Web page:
Videogame piracy study finds number of downloaders substantially smaller than reported

Ubisoft survey

When it comes to reports of video game piracy the numbers bandied around stretch into the tens of millions. Back in 2009 the Entertainment Software Association claimed their study had tracked 10 million downloads across 200 titles. A year later TorrentFreak reported almost double that, saying the top five PC games had been downloaded 18.14 million times.

A recent study, however, states that across 173 games there were 12.6 million peers.

While we’re still dealing in the millions of downloaders, the study challenges the both the number of downloads and the pervasiveness of file sharers. If studies from three years ago were finding 18 million downloads across five games, suggesting a similar number of file sharers, it would be a safe hypothesis that that number would have grown in the interim time, especially when the sample of games grew to 173 titles.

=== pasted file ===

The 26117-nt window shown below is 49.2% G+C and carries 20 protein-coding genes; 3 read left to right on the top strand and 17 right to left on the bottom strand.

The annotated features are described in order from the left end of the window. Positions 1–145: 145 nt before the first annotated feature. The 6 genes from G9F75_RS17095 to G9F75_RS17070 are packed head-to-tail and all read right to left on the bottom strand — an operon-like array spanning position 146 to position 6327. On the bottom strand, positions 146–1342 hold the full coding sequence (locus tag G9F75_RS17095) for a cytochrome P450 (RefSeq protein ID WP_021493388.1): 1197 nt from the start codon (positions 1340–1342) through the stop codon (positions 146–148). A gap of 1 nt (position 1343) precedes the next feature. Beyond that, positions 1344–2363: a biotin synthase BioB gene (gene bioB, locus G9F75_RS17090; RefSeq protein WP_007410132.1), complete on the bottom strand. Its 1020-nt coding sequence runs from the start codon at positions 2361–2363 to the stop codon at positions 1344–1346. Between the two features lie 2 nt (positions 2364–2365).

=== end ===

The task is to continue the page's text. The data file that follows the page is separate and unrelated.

According to the three-month study performed by Aalborg University’s Anders Drachen, University of Waterloo’s Kevin Bauer, and Robert W. D. Veitch of Copenhagen’s business school, the ten most popular games were accountable for 42% of the file sharers, around 5.37 million peers. Again, defying the TorrentFreak survey.

The team also noticed that in the first few days following a game’s release it will have a spike of download popularity, this will decline rapidly in the following weeks. Meaning any short-term surveys will generate skewed numbers.

The team gathered their data by developing a web crawler which compiled a list of unique peers for the post popular illegal game torrent files, it then compared these lists to determine which file sharers were seeding multiple games across their sample.

You can read the full study over here.

Cheers, Wired.